Today is smoke-free day 323. A couple Fridays ago in my Hai-Q Haiku, I offered the chance to ask any questions. I've been slow to answer, but I'll keep trotting them out here and there. I'm still grateful for all the excellent questions!
The A Part of the Q & A Part Two:
Q: Mz Diva asked: What made you decide to go teach in Japan?
(Grab coffee, I'm feeling wordy. The Japan topic does that to me.)
A: This starts back on the weekend before the first day of college, when all the freshman get to pick their first classes. I needed either a foreign language or a science. College level science scared me to the point of palm sweats, so I opted for the foreign language option.
I asked for French. I'd taken 2 years in high school and knew something like 2 sentences - the same two I still know - so it was familiar. French class was full.
I asked for Spanish, figuring it would be useful. Boy, was I right, even if I had no idea I'd grow up the rest of the way to shop in some stores (in America) where all announcements and signs are in Spanish. Unfortunately, I'm screwed at such stores because Spanish class was full.
Being both super smart and tired of this game, I asked, "OK, then, what exactly are my foreign language choices?" Turns out that there was an Asian Studies Program brand spanking new (think guinea pigs) that year, and so Chinese and Japanese were both options.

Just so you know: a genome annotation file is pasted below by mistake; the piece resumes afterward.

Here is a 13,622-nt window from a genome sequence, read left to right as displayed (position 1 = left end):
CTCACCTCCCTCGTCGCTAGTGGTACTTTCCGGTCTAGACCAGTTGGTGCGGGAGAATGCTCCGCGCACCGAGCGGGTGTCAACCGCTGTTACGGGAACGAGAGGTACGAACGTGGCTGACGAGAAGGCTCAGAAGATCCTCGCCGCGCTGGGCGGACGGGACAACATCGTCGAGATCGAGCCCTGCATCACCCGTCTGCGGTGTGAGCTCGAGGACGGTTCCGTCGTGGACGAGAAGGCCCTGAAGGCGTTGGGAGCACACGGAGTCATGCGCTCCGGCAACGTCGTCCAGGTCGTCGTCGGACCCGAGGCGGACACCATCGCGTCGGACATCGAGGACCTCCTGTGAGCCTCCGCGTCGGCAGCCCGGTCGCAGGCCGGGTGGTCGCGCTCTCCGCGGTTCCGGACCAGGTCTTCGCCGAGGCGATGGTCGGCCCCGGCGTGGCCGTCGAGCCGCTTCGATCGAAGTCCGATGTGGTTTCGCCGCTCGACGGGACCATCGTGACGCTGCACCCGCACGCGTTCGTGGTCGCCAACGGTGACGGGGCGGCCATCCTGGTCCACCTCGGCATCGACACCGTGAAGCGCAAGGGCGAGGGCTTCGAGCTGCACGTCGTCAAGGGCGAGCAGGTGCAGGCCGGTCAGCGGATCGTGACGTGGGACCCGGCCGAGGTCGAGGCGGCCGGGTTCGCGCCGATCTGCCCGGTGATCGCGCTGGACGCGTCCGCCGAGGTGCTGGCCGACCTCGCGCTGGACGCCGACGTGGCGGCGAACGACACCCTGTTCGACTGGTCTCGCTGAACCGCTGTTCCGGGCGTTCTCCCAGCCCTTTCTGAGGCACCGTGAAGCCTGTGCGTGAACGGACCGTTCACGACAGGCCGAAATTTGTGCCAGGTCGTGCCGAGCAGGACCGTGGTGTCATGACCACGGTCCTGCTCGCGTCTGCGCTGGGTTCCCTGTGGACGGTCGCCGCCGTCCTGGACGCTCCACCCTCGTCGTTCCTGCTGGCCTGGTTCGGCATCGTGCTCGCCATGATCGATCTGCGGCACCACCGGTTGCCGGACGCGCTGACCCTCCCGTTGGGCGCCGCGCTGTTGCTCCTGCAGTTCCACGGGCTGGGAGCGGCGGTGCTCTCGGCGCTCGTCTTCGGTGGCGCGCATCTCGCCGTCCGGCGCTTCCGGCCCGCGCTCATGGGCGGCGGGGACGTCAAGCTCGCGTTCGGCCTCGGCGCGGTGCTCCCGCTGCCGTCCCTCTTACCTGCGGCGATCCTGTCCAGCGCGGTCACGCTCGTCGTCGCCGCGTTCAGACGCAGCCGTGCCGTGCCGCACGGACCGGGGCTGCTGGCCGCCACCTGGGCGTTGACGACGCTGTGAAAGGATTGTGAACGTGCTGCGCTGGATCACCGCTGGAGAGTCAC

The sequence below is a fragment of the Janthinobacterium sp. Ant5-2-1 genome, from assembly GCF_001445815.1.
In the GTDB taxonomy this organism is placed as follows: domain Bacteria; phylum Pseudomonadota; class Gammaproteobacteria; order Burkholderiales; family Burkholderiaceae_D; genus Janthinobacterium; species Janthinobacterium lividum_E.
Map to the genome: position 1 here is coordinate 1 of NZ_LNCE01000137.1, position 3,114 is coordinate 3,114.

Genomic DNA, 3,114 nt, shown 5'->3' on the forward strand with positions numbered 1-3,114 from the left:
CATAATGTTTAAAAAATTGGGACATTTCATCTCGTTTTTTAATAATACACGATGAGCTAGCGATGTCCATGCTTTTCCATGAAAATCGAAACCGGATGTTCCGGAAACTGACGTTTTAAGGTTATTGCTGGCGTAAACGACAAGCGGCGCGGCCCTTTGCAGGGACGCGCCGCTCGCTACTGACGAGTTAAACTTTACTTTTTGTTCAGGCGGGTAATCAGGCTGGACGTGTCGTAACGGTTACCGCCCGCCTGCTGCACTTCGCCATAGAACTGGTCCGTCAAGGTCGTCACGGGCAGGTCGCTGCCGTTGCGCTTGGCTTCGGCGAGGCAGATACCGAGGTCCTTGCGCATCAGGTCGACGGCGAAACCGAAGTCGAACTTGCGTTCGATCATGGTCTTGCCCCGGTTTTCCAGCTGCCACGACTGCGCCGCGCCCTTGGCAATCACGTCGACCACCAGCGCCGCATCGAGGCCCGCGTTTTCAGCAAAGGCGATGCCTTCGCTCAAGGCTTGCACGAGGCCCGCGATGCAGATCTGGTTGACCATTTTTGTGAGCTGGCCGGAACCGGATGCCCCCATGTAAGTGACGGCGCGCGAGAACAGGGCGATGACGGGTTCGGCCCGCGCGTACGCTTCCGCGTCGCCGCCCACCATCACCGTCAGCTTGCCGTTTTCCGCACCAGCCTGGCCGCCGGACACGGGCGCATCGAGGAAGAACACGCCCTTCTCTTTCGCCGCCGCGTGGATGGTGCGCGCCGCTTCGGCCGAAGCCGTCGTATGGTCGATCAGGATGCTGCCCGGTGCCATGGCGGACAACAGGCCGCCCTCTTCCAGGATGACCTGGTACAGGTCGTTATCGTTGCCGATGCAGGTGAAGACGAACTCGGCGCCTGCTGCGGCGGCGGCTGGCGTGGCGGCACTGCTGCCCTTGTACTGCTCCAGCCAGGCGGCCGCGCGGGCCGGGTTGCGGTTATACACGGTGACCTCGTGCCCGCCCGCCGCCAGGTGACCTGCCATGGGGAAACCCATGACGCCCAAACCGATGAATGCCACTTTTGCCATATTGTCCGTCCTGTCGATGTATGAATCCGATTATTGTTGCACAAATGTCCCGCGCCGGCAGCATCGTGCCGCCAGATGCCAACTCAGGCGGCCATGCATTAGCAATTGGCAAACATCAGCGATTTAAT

Honestly? I'm not even positive I realized that they were two separate languages. I wasn't very worldly and had never left the United States at that point, not even visiting Canada or Mexico. In fairness, Japanese writing did come from Chinese and still uses Chinese characters (kanji) to this day. But I didn't know that then, either.
So, I flipped a coin.
Yay, Japanese it was! My professor was cool, and she got us started writing on day one. Some theories of teaching Japanese emphasize speaking before writing and just using romaji (basically, the alphabet, like if I write the word "sushi" like this, for example) until moving to the teaching writing stage, but it was the writing that seemed so very cool to me and made me fall in love with Japanese right off the bat.
So, I stuck with Japanese all four years, heard about the JET Program(me) somewhere in there early on, and I knew that it was exactly what I wanted to do when I graduated, to live and work in Japan.
(Grab more coffee for the bonus section. Maybe a donut, too.)
My language skills suffered during the 1 year hiatus between my junior and senior year when I was helping my family to take care of my sweet mother who totally did not deserve to get Lou Gehrig's disease (aka ALS or Amyotrophic Lateral Sclerosis), not that anyone deserves something so cruel. A whole book could be written about that year helping to care for my mom, but the short answer is that eventually a live-in nurse moved into my sister's home to provide most of the round the clock care required by a patient completely aware of everything but also completely paralyzed (I wasn't kidding when I said ALS sucks; still hurts to write those words), so that the family could focus on just being family.